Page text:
Tom Smith
Downers Grove: IVP, 2014, 223 pp., $13.89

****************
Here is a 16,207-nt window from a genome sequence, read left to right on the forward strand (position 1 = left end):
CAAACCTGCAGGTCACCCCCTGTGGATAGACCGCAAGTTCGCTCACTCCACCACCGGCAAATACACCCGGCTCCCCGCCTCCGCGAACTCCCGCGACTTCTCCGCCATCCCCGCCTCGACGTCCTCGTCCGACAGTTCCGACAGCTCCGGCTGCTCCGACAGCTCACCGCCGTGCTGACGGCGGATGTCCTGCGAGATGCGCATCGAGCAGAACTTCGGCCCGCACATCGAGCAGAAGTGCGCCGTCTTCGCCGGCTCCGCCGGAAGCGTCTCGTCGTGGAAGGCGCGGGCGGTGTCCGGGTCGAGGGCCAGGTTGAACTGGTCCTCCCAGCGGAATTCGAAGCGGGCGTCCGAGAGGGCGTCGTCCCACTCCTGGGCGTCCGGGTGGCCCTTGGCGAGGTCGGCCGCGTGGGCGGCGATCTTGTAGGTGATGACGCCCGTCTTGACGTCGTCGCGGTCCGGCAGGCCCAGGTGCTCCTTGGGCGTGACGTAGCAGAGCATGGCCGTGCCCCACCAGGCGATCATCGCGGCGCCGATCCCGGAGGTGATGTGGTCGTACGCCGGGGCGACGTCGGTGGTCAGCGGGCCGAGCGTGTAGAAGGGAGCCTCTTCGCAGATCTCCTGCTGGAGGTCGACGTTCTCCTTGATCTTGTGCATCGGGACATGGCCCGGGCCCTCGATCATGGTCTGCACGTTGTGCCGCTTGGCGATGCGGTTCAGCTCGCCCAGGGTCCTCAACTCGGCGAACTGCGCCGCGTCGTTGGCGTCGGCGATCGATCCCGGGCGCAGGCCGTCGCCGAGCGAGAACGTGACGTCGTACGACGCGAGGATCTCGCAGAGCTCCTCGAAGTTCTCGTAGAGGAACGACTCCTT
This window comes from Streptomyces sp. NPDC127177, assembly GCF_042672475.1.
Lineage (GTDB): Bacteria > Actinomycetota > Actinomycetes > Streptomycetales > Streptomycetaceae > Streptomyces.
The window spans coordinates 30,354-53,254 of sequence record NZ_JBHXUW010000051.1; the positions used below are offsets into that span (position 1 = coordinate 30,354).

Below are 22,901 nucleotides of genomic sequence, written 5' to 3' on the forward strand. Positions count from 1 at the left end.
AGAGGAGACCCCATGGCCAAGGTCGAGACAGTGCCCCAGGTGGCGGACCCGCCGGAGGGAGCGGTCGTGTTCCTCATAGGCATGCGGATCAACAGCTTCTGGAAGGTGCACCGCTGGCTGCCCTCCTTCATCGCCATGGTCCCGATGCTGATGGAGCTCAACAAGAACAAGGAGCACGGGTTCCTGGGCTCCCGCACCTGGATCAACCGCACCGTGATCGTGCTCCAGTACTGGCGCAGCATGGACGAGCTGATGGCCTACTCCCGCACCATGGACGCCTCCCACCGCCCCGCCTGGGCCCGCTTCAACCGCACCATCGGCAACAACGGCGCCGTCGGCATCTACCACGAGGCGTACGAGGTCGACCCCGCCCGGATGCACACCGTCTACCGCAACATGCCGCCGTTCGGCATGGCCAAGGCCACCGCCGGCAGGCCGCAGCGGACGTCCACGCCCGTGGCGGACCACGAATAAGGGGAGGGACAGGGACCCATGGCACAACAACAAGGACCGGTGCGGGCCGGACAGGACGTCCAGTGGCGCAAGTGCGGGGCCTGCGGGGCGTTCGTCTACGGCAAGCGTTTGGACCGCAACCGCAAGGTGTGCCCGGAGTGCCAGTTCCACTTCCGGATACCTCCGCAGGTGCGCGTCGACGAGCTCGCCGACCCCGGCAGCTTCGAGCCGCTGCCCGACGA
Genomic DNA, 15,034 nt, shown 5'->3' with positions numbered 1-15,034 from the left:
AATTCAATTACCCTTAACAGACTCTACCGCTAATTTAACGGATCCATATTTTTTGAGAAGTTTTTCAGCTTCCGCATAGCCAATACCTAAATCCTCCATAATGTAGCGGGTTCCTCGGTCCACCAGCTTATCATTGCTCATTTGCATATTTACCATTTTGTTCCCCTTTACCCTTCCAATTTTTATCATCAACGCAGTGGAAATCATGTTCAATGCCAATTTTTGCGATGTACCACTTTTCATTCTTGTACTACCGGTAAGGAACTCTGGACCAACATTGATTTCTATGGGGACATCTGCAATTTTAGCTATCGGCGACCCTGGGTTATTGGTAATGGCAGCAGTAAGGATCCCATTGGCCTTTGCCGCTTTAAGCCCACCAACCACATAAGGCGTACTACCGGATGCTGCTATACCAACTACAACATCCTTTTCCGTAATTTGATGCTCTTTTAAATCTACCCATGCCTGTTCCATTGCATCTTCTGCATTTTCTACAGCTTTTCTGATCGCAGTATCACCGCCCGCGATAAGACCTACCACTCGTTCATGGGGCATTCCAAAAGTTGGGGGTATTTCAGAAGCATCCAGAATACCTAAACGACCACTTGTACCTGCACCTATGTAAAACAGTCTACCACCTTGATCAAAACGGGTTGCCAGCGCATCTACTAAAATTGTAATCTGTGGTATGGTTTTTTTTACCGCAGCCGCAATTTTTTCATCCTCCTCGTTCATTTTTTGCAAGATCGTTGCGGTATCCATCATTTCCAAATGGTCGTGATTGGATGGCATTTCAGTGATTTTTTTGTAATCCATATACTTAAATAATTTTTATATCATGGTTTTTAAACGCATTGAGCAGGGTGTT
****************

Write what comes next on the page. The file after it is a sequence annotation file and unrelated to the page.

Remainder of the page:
Tim Smith is the pastor of a church in South Africa called Claypot. When he planted the church, he literally broke a clay pot into many pieces and distributed the pieces to members of the church. As each member contributed his or her piece in reassembling the pot, the metaphor provided the name of their church. Rather than perpetuating the illusion of what he terms the sexy-worship-leader-syndrome, Smith challenges the reader to admit brokenness and offers a raw look at what it will take to establish spiritual rhythms in our lives. Raw Spirituality is a training manual for developing these spiritual rhythms. Each chapter concludes with discussion questions and individual/group exercises. Smith uses seven icons in a circular format to create the structure of the book. Each icon serves as a chapter and identifies one of the necessary rhythms, which include developing a healthy image of God as number one in our lives, plugging in daily, journeying with other people, discovering our piece of the puzzle and gifting others with it, placing ourselves in other people’s shoes, commitment to downward mobility and servitude, and seeing our working lives as essential expression of our with-God life. Although Smith is well read and cites other spiritual discipline giants such as Foster, Nouwen, Willard and Buechner, he also includes Frank Barone and other humorous anecdotes that keep the reader engaged. From removing butt-skin, to the African philosophy of Ubuntu, his diverse cultural experiences between the United States and South Africa provide fascinating perspectives, as well.

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